From product liability claims to doctor payment disclosures, the medical device maker based in Fridley, Minnesota, always has preferred a uniform federal standard — better than 50 different laws, the company likes to say.
Yet there is one issue looming on the horizon that worries Medtronic: the power of states to determine how much or even whether to pay for its devices in light of weak economies, tight budgets and healthcare reform.
Under new healthcare law, nearly 40 million Americans will receive new coverage, mostly through the creation of state insurance exchanges and a large expansion of Medicaid, the insurance program for the poor that is financed by both federal and state governments.
Cash-strapped states already are having trouble paying for their part of Medicaid. According to the National Governors Association, Medicaid spending — which accounts for 22 percent of state budgets — averaged 7.9 percent growth in fiscal 2009. That’s the highest rate since the end of the previous recession six years ago. The association expects Medicaid enrollment to spike 21 percent over the 2008 to 2011 period.
Meanwhile, states will see a collective budget shortfall of $137 billion over the next two years. The Congressional Budget Office estimates states will need to pay $20 billion more over the next decade just to cover the new Medicaid enrollees.
With millions of new patients joining Medicaid and the insurance exchanges, states — already facing ballooning deficits — inevitably will make tough decisions on what and what not to cover. How that will be done and who will do it are top concerns for Medtronic and other medical device makers, said Rob Clark, Medtronic’s senior director for corporate and state affairs.
For example, Washington State already has established a Health Technology Assessment committee (HTA). The group, consisting of six doctors and five healthcare experts, review “the most valid and reliable” evidence to determine the efficacy, safety and cost effectiveness of surgical instruments and procedures, medical devices and diagnostic tests.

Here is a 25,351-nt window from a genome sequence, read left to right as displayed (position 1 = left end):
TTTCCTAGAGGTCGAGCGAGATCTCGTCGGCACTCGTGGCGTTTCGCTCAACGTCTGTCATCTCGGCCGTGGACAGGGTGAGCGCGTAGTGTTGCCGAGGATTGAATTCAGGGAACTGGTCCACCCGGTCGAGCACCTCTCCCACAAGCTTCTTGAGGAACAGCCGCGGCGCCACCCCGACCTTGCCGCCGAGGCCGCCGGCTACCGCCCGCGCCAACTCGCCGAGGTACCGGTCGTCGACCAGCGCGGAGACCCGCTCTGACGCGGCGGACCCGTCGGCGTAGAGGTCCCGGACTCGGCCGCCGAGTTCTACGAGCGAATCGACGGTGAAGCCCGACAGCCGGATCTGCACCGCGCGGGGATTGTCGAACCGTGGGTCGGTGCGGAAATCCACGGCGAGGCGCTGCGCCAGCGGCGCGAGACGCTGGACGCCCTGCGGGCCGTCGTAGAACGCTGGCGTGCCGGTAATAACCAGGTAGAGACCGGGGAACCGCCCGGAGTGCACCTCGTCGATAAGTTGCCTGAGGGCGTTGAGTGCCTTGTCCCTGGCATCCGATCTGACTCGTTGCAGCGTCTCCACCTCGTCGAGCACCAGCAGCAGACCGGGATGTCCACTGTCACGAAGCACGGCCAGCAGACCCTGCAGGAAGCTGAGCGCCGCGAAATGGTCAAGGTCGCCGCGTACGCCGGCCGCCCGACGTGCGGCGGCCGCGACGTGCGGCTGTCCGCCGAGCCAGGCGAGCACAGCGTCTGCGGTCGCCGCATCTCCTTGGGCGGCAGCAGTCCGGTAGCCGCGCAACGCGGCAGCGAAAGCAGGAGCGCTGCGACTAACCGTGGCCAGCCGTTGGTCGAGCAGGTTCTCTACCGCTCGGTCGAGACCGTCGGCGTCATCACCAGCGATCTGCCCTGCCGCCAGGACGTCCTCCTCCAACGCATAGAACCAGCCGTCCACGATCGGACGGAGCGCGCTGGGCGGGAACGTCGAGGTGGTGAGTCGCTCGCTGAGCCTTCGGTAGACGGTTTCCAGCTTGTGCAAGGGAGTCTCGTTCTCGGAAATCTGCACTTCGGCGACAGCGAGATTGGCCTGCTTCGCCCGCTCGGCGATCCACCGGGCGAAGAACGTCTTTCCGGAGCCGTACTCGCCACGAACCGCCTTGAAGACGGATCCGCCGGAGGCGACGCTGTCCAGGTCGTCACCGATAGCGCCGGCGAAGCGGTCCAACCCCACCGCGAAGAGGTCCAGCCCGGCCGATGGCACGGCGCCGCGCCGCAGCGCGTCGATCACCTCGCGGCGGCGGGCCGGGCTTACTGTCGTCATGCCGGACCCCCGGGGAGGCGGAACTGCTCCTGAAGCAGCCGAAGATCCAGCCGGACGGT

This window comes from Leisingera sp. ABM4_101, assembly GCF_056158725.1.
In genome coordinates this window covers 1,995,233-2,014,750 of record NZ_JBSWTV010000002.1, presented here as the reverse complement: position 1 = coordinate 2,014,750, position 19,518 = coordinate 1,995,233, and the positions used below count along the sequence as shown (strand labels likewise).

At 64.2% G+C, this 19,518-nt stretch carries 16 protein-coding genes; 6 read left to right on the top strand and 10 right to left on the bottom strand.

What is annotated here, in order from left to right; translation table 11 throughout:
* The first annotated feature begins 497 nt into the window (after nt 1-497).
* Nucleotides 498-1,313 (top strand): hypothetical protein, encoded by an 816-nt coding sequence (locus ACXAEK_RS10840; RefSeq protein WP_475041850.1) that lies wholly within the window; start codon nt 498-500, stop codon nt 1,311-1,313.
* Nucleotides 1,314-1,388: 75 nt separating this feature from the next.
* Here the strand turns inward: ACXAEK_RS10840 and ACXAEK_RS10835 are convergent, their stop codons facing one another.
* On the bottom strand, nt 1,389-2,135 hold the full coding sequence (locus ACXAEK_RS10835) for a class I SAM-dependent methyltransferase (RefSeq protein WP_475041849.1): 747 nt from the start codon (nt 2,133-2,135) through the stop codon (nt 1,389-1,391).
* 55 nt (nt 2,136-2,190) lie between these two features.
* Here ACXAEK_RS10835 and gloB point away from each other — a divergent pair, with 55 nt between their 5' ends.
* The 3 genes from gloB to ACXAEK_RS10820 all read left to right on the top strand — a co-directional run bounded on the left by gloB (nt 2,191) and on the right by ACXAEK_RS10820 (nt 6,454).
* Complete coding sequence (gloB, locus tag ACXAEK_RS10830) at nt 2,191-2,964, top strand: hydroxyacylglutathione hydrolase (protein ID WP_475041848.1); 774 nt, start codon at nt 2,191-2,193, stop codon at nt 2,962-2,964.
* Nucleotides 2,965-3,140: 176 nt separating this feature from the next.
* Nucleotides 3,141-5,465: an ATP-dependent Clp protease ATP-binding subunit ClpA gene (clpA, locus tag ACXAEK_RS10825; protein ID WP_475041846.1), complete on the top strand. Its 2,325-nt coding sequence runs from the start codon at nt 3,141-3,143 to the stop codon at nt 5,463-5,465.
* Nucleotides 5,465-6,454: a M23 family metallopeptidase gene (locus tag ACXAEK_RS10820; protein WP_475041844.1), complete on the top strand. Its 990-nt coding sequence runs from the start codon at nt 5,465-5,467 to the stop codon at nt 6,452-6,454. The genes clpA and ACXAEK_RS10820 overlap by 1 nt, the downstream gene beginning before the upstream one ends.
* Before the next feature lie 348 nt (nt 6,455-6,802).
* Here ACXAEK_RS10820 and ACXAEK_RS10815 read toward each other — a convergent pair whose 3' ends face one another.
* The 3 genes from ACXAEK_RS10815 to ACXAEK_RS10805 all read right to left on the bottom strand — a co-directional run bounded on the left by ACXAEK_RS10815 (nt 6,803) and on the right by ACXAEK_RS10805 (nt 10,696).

Most importantly, HTA can recommend whether the state should fully cover, cover with conditions, or reject paying for the products and services.
“If the committee determines that a technology should not be covered, that recommendation supersedes any determination of medical necessity — public payers in Washington State simply cannot cover it,” according to a article published last fall in the New England Journal of Medicine.
The HTA means business. Of the nine assessments the committee has performed thus far, the group rejected five technologies, including CT colonography, implantable drug delivery for chronic pain, upright or positional MRI scans, and surgeries to treat uncomplicated degenerative disc disease and osteoarthitis of the knee.
The committee approved the remaining four technologies with conditions. Even more telling, the group has yet to green-light technologies without some sort of catch. By some estimates, the model will save Washington State $21 million during the first year, at a cost of $1 million.
No wonder Medtronic is nervous. This is a pretty big deal. Until now, the concept of comparative effectiveness — the idea that payers should pay only for treatments shown to work compared to other technologies — has been mostly theoretical. President Obama’s economic stimulus law provided the National Institutes of Health with several millions of dollars to study the issue.
It seems that Washington State already is practicing what others have been only preaching. Imagine if other states adopted Washington’s model? Medtronic and other device makers would have a lot of work to do to convince skeptical, cash-strapped states to pay for their products.
“In addition to reducing the use of products and services that are of questionable value, the HTA program has the potential to increase the use of currently underutilized health care services,” the New England Journal of Medicine paper says. “Only with both types of strategies are we likely to see a sustained decrease in cost escalation that is sufficient to balance the long-term costs of health care reform.”